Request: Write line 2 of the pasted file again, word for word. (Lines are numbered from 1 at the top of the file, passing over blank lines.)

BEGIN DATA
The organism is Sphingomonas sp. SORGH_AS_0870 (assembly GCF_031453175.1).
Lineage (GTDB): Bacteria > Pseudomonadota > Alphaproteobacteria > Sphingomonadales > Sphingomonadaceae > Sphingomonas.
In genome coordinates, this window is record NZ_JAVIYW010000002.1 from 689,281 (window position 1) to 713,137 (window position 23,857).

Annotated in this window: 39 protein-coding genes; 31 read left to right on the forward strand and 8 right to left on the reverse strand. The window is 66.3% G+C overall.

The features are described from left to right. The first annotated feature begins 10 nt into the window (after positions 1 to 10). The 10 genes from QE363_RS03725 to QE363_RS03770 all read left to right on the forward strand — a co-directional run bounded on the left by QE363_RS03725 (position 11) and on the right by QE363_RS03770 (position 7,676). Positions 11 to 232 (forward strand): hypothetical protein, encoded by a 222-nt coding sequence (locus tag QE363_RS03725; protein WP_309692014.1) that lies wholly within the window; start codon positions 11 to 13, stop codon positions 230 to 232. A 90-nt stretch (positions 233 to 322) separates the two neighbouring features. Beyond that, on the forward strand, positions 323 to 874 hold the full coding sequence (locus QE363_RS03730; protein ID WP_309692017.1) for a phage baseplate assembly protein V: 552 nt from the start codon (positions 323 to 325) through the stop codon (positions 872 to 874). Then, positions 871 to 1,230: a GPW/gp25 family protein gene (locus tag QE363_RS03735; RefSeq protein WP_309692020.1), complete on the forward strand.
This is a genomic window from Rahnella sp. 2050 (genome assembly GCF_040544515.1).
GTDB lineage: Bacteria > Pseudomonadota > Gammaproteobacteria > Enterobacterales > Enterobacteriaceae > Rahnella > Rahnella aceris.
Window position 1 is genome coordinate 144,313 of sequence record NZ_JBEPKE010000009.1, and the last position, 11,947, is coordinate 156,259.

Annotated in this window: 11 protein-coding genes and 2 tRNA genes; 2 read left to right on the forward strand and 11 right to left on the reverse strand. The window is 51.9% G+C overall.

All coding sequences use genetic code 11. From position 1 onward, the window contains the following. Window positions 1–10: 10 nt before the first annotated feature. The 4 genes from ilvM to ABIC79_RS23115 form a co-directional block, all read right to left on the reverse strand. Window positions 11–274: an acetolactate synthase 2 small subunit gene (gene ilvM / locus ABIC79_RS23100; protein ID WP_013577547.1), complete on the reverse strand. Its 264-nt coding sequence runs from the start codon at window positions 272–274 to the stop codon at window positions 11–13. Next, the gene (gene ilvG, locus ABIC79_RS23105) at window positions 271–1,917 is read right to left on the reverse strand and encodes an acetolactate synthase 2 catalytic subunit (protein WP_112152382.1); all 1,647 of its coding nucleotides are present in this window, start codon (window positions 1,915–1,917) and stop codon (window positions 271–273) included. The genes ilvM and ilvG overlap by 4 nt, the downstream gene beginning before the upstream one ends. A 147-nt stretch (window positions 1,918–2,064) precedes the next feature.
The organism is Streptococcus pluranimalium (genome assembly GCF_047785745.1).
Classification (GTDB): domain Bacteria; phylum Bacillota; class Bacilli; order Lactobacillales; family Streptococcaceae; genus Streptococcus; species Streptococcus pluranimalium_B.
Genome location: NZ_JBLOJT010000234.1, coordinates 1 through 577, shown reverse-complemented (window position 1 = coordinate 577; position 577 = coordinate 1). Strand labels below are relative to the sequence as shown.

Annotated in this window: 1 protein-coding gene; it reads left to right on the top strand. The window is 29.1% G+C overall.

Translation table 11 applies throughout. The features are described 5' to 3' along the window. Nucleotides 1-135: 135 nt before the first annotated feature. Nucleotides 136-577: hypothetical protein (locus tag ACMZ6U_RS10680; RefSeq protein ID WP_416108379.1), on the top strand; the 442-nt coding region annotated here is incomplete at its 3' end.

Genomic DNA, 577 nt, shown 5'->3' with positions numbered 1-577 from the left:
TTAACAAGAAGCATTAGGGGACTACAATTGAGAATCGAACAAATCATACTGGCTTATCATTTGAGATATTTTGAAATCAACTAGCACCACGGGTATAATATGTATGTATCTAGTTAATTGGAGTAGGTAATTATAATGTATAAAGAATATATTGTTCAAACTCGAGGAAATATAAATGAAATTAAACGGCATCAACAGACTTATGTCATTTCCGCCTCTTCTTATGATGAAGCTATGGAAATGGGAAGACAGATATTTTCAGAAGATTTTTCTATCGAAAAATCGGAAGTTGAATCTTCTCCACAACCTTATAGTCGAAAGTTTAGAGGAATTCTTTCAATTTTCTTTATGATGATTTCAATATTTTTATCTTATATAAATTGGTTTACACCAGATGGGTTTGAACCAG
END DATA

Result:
Lineage (GTDB): Bacteria > Pseudomonadota > Alphaproteobacteria > Sphingomonadales > Sphingomonadaceae > Sphingomonas.